Rehoboth assessing city stormwater system

Former mayor: Solution will require extending pipes into ocean
August 10, 2018

Rehoboth’s incoming public works director says the city’s stormwater system is a hodgepodge of measures, and he intends to find out which ones work.

Public Works Director Kevin Williams said a number of different management systems are in place, such as sand filters on Wilmington Avenue, stormceptors in the area of Silver Lake and a pump system on Rehoboth Avenue. The pump system, Williams reported to the city commissioners in July, is not working. He said that resulted in high levels of pollutants flowing into the ocean after a large storm in late spring.   

Williams said he plans to begin work this fall analyzing the city’s stormwater system to determine the best course forward.

“We are assessing the viability of this structure and how it is integrated into the overall stormwater program. We’re also looking into potential for new or different pump technology to determine if that would improve performance,” Williams said.

Former Mayor Sam Cooper says the pumping system that failed was intended to pump out runoff during non-rain events and was never intended to handle large rainstorms. He said aside from the pumps, the system is gravity flow, meaning that when it rains, gravity moves the water through a 36-inch pipe and out to the ocean.

Williams said the system is designed to take the initial flow of street oils, grease and debris, and divert it to the wastewater treatment plant. He said when rain begins, the initial flow enters the vault and causes the water level to rise. A float triggers the pump to turn on and divert the flow to the sewer system. When the water level goes down, a float triggers the pump to turn off and the flow then moves by gravity to the stormwater outfall system.

Williams told the city commissioners July 9 that he was told by city workers the system hasn’t worked for up to two years. Instead of pumping that water away, it remains in the vault area, becoming a breeding area for contaminants. During a big storm, the vault fills and flushes into the ocean, Williams said.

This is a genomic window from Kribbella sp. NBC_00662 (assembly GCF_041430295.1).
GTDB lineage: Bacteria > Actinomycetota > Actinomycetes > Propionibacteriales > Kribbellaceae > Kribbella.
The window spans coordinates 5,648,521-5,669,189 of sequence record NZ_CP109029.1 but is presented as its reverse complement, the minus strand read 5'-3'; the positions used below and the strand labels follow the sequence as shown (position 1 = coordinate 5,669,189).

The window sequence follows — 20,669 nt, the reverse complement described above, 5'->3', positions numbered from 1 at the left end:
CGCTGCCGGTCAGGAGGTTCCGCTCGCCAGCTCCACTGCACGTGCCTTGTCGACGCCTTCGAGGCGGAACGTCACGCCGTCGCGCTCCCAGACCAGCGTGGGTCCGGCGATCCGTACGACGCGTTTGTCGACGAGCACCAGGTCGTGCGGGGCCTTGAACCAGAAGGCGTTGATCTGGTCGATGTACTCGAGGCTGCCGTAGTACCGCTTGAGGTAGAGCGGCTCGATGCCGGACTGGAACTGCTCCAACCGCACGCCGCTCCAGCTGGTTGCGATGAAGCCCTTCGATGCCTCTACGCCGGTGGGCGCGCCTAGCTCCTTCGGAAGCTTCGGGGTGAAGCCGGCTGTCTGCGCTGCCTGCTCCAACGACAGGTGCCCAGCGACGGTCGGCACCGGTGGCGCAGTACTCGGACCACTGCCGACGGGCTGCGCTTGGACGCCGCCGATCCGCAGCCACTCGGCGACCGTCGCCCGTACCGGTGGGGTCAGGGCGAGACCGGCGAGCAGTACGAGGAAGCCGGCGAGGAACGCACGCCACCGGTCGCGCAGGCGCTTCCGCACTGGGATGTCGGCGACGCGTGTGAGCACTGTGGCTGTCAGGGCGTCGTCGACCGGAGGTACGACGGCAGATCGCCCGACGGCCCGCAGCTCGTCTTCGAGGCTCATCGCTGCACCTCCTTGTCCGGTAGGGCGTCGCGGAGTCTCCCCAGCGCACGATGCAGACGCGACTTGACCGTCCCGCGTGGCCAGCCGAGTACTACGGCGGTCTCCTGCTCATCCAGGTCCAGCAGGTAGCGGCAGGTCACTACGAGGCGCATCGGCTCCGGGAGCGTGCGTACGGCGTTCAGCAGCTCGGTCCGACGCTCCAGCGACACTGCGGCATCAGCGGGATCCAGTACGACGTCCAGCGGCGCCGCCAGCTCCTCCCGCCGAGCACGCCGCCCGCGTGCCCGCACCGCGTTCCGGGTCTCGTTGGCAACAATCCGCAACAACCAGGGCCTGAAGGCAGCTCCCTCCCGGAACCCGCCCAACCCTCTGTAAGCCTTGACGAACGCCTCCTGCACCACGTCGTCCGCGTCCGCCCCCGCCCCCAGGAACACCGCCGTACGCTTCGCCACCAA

Williams said the city has undertaken an assessment of the vault on Rehoboth Avenue and invested $4,000 to ensure the pumps are operating correctly. The vault and the sand filter on Wilmington Avenue have now been cleaned, and the Rehoboth Avenue pump will be cleaned and inspected on a 60-day cycle. Previously, Williams said, the pump on Rehoboth Avenue was inspected annually, usually in the spring.

The vault on Rehoboth Avenue is an underground, concrete vault that is about 10 feet wide and 10 to 12 feet deep. The pumping system, installed in 2001, is located within the vault.

As part of Rehoboth’s approval for its ocean outfall project, DNREC asked the city to study its stormwater outfall system. The city hired outfall contractor GHD, and the company delivered a final report earlier this summer. Williams said the report discusses stormwater structures, including the vault; GHD reported in May the pump was not working.

Cooper said in the 1960s, the city had a pumping station installed near the Rehoboth library as a response to flooding problems at what is now the Martin’s Lawn parking lot. The city’s stormwater outfall pipes were redone 20 years ago, with the vault and pumping system installed at the foot of Rehoboth Avenue. Cooper said former DNREC Secretary and Rehoboth Mayor John Hughes proposed to connect the stormwater and sewer systems so that contaminants, such as oil or grease, would be filtered to the sewer system during nonrain events. Cooper said he did not like the idea of stormwater runoff, particularly if it contained flammable liquids such as oil or gas leaks from cars that could catch fire or explode, getting into the sewer system, but DNREC pressed forward.

The pump system is designed to come on automatically when water in the vault reaches a certain level, but the pumps are not large and not intended for large amounts of water, Cooper said.

Cooper said he thinks the city will have to extend four of the five stormwater pipes that flow into the ocean. That was one of the recommendations in GHD’s report as the best way to keep pollutants away from the shoreline. GHD, in its report, proposed extending the outfalls out 1,200 feet, at an estimated cost of $15 million.

To do such a project, Cooper said the state will have to step up to the plate because, in his view, the project would require a large amount of grant funding. Cooper said extending the pipes would also open up more beach, because the pipes would no longer be visible on the beach, in addition to improving water quality.

Mayor Paul Kuhns said he believes Williams’ assessment is correct.

Williams said he was looking at short-term solutions, starting with educating people to be more cognizant of not putting things into the storm drains, particularly in the commercial areas, where most of the problems seem to be occuring. He said he also plans to work with building and licensing to do an inventory of the city’s stormwater infrastructure to make sure it is in good working order. Williams said that should be in place before before entertaining any large construction projects.